Directed by Jeremy Kasten
The Wizard of Gore is a phantasmagoric journey into a gloomy carnival milieu where a fiendish magician named Montag (Glover) appears to be slaughtering people on stage. But somehow, even though the murders are extremely graphic and barely masked by a peculiar smokescreen contraption, the men and women return alive before the shaken but relieved audience only seconds later.
Enter amateur journalist and layabout trust-funder Edmond Bigalow (Pardue), a curious type who can’t seem to accept the trickery as mere sleight of hand. Before long, his snooping attracts the attention of the sinister Montag and things rapidly start to get very confusing. Are the (mostly female) victims dead or not when we see them right after the show? Who is really doing the killing? Is it Montag, Bigalow, or Montag’s creepy geek assistant? Or a brothel keeping, dope dealing slugbaiter (Brad Dourif)? Are the staged deaths merely a part of the show, the real bodies cropping up around the city a part of some devious sorcery involving time displacement? Is any of it even happening at all?
Edmond Bigalow’s sanity disintegrates as he attends more Montag shows, leading to an increasingly bizarre and incomprehensible series of hallucinatory states. And this whole angle, the confusion, is the film’s fatal flaw. It all gets really disconnected and there are way too many vague elements stirred into what is already a highly cryptic narrative. This was likely meant to be a leadup to a real headfuck of a surprise ending, but unfortunately it was more a headache by the time the last reel of the film was playing. It wasn’t just me who thought the movie was confusing and impossible to figure out – I couldn’t find anyone else who had seen the film who fully “got it”.
It’s too bad, because there’s quite a lot to like. Crispin Glover is fantastic as Montag – his distinct, twitchy persona is perfect for this macabre role. But there just isn’t enough Montag in the film. The latter half of spends far too much time following Bigalow around and focusing on his deteriorating mental state.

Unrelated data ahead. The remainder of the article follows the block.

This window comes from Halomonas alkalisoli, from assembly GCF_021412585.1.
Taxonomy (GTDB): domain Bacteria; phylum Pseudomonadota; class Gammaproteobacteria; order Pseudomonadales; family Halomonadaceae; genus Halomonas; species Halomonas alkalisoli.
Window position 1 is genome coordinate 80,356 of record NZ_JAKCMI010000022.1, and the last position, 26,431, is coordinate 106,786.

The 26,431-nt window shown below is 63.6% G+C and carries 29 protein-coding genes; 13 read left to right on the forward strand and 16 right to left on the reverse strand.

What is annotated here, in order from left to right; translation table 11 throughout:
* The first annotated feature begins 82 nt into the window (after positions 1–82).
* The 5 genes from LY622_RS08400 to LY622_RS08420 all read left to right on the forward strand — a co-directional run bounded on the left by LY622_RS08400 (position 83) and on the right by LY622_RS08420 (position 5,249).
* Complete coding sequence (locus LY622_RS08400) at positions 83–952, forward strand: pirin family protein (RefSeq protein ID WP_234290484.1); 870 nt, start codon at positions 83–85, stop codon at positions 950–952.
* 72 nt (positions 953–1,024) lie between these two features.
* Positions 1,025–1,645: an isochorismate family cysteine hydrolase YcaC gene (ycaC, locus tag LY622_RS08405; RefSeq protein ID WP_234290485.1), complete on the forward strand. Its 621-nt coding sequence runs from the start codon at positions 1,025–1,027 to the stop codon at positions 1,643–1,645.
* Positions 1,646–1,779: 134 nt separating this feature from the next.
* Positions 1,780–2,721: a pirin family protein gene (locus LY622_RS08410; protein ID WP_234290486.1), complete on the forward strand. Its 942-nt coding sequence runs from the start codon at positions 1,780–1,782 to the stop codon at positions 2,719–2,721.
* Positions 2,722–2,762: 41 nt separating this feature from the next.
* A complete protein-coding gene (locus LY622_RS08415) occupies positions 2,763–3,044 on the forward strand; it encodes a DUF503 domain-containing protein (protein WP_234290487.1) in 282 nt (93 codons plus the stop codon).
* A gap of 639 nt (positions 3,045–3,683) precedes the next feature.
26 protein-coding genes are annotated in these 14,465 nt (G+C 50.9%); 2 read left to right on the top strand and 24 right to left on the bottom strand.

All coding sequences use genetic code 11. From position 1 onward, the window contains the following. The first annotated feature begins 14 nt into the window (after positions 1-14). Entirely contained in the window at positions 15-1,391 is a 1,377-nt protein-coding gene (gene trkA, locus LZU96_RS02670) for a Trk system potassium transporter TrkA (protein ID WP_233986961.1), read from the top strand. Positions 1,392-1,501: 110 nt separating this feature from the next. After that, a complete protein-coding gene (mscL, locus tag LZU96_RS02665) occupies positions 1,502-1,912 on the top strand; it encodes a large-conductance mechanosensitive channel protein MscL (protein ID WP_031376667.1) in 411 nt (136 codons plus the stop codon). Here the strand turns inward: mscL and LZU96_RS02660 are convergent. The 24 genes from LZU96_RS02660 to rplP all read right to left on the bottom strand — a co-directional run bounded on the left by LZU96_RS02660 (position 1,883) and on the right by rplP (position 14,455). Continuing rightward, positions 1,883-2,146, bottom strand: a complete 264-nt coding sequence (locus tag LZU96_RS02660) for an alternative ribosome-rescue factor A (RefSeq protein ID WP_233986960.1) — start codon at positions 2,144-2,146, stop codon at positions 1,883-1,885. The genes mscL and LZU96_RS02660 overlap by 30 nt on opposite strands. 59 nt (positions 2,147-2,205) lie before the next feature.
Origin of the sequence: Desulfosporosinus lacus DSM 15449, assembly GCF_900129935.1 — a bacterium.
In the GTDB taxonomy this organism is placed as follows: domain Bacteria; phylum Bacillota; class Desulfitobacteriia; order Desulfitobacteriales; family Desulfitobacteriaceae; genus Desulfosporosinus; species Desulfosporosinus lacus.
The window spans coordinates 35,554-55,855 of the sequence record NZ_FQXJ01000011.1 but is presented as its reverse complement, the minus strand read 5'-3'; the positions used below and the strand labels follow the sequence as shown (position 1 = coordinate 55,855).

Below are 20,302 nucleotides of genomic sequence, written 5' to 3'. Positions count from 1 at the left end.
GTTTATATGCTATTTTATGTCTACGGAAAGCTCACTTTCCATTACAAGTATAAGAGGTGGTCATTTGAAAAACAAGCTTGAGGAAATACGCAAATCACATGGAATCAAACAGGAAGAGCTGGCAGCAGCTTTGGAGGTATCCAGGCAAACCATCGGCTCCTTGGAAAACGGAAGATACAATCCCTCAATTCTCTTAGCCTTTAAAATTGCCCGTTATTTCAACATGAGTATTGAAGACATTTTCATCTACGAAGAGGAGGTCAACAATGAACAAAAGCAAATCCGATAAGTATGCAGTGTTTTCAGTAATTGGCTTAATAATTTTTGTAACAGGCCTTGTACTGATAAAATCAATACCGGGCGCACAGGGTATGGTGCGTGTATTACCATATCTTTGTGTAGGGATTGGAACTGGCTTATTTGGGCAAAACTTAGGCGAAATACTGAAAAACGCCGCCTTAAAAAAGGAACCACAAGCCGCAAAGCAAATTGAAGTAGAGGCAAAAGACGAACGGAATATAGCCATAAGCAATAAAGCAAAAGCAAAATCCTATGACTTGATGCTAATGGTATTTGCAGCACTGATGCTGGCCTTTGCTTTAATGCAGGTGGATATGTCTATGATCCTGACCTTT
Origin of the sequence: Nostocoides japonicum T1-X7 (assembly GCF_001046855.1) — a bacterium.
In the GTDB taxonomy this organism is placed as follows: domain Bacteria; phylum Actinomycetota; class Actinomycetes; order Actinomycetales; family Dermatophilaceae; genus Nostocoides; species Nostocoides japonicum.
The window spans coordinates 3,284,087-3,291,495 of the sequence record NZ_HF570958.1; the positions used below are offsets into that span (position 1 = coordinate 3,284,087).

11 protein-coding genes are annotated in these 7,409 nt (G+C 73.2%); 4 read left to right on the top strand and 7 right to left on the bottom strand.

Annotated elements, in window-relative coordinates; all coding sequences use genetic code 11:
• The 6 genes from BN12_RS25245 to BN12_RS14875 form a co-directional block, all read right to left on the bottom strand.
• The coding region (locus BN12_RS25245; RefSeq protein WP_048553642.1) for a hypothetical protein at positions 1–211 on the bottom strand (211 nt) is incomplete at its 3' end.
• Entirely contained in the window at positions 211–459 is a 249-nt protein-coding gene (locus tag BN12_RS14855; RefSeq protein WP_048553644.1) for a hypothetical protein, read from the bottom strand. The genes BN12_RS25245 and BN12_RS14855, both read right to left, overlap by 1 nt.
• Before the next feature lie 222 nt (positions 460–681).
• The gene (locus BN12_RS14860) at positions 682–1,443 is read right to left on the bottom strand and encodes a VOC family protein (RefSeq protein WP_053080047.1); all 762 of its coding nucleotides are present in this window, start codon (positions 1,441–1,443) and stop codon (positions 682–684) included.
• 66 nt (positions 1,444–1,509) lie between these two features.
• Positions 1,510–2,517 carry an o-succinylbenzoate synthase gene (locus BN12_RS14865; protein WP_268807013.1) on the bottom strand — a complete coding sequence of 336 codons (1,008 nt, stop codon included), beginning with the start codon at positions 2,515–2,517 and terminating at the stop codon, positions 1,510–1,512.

There’s nothing wrong with doing a confusing cinematic headfuck per se. Think of Videodrome, how the end reel became one giant grotesque hallucination, and it was near impossible to pinpoint when reality was removed the narrative context. The all-important difference was that James Woods was playing a highly engaging, fascinating, and unforgettable character. In The Wizard of Gore, Bigalow isn’t really interesting enough for us to care why he’s having a mental breakdown, or why he’s hallucinating, or why he would take such a huge interest in Montag.
What would have been ideal here was a highly clever but succinct twist ending, more in line with the conclusion of The Prestige, a reveal that instantly makes everything that was mega-confusing prior make total, instantaneous sense. The original The Wizard of Gore wasn’t exactly what you’d call highbrow, ultra literate cinematic storytelling, so it seemed odd to try and complicate the narrative on the remake.
The good things about this movie are well worth mentioning though. The budgetary limitations don’t get in the way of director Jeremy Katzen cultivating a highly atmospheric and weird dark carnival atmosphere, the heart of which (Montag’s magic show) is revisited plentifully over the course of the film. These parts never get dull – a lot of that has to do with the inventive theatrical slayings Montag executes and Glover’s creepy take on the demented magician character. The audience is a never-endingly strange costume party (love that chick in the banana suit!). The dubious credit of having The Suicide Girls as a near top billed cast listing turns out to be a pleasantly effective if trashy touch, there’s a pleasing fill of T&A – although the dark blue-ish lighting makes the main selling point of these ladies a little more obscure visually, more artful. The camerawork is consistent in its wonky perspective. I can’t think of a single shot that wasn’t at least slightly off kilter, and there were some nice blur and color effects that helped establish a tangible sense of delirium.
But in the end, for this reviewer the end impression of The Wizard of Gore ultimately comes down to the frustration of leaving the viewing not really knowing what the hell was going on, and the movie running a little too long.
2 1/2 out of 5
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